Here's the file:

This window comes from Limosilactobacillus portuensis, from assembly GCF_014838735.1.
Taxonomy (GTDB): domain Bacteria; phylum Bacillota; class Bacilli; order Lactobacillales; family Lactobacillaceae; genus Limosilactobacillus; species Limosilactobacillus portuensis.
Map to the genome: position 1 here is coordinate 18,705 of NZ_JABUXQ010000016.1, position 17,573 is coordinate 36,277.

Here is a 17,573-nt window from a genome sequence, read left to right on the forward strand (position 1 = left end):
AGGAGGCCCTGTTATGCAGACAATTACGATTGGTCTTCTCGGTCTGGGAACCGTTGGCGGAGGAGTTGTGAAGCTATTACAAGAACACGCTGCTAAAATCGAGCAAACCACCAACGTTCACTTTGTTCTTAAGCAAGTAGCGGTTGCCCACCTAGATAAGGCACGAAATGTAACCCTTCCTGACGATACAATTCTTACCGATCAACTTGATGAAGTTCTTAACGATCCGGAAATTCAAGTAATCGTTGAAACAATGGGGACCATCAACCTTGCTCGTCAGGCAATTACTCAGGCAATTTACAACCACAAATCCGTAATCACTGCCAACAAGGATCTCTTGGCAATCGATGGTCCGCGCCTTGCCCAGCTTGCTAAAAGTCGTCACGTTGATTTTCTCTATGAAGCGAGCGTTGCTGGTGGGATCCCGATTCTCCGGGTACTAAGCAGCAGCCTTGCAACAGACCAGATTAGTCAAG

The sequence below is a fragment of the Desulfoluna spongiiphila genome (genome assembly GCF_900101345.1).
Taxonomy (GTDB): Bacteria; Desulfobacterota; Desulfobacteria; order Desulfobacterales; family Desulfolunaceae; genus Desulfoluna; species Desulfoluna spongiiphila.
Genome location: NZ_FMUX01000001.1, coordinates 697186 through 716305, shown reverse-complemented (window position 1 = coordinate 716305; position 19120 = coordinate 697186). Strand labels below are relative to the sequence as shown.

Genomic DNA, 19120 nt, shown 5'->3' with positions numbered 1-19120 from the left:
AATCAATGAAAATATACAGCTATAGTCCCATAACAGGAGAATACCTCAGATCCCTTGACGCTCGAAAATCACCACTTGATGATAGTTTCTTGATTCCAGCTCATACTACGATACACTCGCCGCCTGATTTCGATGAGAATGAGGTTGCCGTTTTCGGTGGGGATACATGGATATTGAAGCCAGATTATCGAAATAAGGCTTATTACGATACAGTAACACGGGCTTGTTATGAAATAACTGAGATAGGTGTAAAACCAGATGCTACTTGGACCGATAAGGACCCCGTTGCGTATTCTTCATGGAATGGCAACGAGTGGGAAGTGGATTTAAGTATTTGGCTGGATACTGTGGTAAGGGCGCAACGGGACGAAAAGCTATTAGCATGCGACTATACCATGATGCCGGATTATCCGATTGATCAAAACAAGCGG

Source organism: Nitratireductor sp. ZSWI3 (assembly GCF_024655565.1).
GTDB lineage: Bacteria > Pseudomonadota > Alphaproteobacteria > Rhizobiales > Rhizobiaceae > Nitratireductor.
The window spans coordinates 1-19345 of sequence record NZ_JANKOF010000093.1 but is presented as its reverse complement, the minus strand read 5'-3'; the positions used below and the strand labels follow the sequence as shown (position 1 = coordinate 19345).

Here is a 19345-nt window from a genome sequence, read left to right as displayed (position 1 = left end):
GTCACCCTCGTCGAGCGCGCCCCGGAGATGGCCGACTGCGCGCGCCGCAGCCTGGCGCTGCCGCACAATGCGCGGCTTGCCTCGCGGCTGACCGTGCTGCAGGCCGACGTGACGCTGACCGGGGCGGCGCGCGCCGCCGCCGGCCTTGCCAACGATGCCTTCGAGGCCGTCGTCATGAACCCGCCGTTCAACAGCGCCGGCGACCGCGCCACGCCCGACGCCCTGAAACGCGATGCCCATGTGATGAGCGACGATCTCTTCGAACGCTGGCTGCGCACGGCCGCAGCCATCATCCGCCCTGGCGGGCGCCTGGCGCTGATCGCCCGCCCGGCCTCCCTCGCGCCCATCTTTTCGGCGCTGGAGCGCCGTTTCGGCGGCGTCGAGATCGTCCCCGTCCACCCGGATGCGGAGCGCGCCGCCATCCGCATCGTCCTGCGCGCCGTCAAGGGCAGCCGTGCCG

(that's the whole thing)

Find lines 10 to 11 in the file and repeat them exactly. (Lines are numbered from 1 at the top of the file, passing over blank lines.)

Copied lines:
AATCAATGAAAATATACAGCTATAGTCCCATAACAGGAGAATACCTCAGATCCCTTGACGCTCGAAAATCACCACTTGATGATAGTTTCTTGATTCCAGCTCATACTACGATACACTCGCCGCCTGATTTCGATGAGAATGAGGTTGCCGTTTTCGGTGGGGATACATGGATATTGAAGCCAGATTATCGAAATAAGGCTTATTACGATACAGTAACACGGGCTTGTTATGAAATAACTGAGATAGGTGTAAAACCAGATGCTACTTGGACCGATAAGGACCCCGTTGCGTATTCTTCATGGAATGGCAACGAGTGGGAAGTGGATTTAAGTATTTGGCTGGATACTGTGGTAAGGGCGCAACGGGACGAAAAGCTATTAGCATGCGACTATACCATGATGCCGGATTATCCGATTGATCAAAACAAGCGG

Source organism: Nitratireductor sp. ZSWI3 (assembly GCF_024655565.1).